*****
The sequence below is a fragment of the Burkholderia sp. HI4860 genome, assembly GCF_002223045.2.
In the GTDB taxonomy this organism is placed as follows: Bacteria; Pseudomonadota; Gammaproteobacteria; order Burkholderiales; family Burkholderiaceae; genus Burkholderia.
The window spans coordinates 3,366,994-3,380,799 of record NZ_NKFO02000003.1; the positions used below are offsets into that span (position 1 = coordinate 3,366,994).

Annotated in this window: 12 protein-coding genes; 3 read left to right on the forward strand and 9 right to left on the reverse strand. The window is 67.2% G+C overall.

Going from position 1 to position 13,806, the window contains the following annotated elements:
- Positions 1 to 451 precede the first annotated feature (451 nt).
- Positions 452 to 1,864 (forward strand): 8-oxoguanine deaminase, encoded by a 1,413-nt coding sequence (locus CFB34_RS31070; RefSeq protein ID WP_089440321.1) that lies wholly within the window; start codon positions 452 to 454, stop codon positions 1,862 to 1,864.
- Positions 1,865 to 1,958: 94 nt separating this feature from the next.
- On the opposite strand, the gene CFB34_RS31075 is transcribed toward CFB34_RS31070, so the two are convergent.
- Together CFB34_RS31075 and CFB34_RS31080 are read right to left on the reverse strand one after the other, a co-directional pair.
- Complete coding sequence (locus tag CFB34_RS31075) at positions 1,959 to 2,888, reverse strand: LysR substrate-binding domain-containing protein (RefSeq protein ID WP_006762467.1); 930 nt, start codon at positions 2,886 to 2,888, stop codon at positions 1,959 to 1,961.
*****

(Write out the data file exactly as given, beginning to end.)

The sequence below is a fragment of the Burkholderia sp. HI4860 genome, assembly GCF_002223045.2.
In the GTDB taxonomy this organism is placed as follows: Bacteria; Pseudomonadota; Gammaproteobacteria; order Burkholderiales; family Burkholderiaceae; genus Burkholderia.
The window spans coordinates 3,366,994-3,380,799 of record NZ_NKFO02000003.1; the positions used below are offsets into that span (position 1 = coordinate 3,366,994).

Annotated in this window: 12 protein-coding genes; 3 read left to right on the forward strand and 9 right to left on the reverse strand. The window is 67.2% G+C overall.

Going from position 1 to position 13,806, the window contains the following annotated elements:
- Positions 1 to 451 precede the first annotated feature (451 nt).
- Positions 452 to 1,864 (forward strand): 8-oxoguanine deaminase, encoded by a 1,413-nt coding sequence (locus CFB34_RS31070; RefSeq protein ID WP_089440321.1) that lies wholly within the window; start codon positions 452 to 454, stop codon positions 1,862 to 1,864.
- Positions 1,865 to 1,958: 94 nt separating this feature from the next.
- On the opposite strand, the gene CFB34_RS31075 is transcribed toward CFB34_RS31070, so the two are convergent.
- Together CFB34_RS31075 and CFB34_RS31080 are read right to left on the reverse strand one after the other, a co-directional pair.
- Complete coding sequence (locus tag CFB34_RS31075) at positions 1,959 to 2,888, reverse strand: LysR substrate-binding domain-containing protein (RefSeq protein ID WP_006762467.1); 930 nt, start codon at positions 2,886 to 2,888, stop codon at positions 1,959 to 1,961.